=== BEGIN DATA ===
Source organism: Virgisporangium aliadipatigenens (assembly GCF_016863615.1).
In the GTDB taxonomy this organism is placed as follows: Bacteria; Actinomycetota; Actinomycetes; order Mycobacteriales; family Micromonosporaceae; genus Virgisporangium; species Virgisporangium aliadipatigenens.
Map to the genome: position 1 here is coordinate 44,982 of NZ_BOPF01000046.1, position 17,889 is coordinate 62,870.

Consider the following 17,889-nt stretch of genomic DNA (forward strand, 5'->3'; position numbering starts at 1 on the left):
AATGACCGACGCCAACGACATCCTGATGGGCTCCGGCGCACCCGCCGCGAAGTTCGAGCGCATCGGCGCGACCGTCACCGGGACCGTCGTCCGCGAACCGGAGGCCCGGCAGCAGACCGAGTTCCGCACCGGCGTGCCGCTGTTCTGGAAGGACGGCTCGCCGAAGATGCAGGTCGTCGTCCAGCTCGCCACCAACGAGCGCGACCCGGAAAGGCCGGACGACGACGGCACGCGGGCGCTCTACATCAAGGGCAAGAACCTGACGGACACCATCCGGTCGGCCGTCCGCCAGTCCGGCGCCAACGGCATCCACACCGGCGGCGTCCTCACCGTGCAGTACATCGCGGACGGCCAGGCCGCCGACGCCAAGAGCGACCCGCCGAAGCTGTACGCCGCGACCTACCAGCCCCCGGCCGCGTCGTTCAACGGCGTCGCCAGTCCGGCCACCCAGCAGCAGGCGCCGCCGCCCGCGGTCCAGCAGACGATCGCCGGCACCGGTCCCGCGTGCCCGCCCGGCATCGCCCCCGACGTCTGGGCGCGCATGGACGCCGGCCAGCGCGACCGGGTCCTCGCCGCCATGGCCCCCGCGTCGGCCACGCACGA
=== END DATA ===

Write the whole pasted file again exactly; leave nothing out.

Source organism: Virgisporangium aliadipatigenens (assembly GCF_016863615.1).
In the GTDB taxonomy this organism is placed as follows: Bacteria; Actinomycetota; Actinomycetes; order Mycobacteriales; family Micromonosporaceae; genus Virgisporangium; species Virgisporangium aliadipatigenens.
Map to the genome: position 1 here is coordinate 44,982 of NZ_BOPF01000046.1, position 17,889 is coordinate 62,870.

Consider the following 17,889-nt stretch of genomic DNA (forward strand, 5'->3'; position numbering starts at 1 on the left):
AATGACCGACGCCAACGACATCCTGATGGGCTCCGGCGCACCCGCCGCGAAGTTCGAGCGCATCGGCGCGACCGTCACCGGGACCGTCGTCCGCGAACCGGAGGCCCGGCAGCAGACCGAGTTCCGCACCGGCGTGCCGCTGTTCTGGAAGGACGGCTCGCCGAAGATGCAGGTCGTCGTCCAGCTCGCCACCAACGAGCGCGACCCGGAAAGGCCGGACGACGACGGCACGCGGGCGCTCTACATCAAGGGCAAGAACCTGACGGACACCATCCGGTCGGCCGTCCGCCAGTCCGGCGCCAACGGCATCCACACCGGCGGCGTCCTCACCGTGCAGTACATCGCGGACGGCCAGGCCGCCGACGCCAAGAGCGACCCGCCGAAGCTGTACGCCGCGACCTACCAGCCCCCGGCCGCGTCGTTCAACGGCGTCGCCAGTCCGGCCACCCAGCAGCAGGCGCCGCCGCCCGCGGTCCAGCAGACGATCGCCGGCACCGGTCCCGCGTGCCCGCCCGGCATCGCCCCCGACGTCTGGGCGCGCATGGACGCCGGCCAGCGCGACCGGGTCCTCGCCGCCATGGCCCCCGCGTCGGCCACGCACGA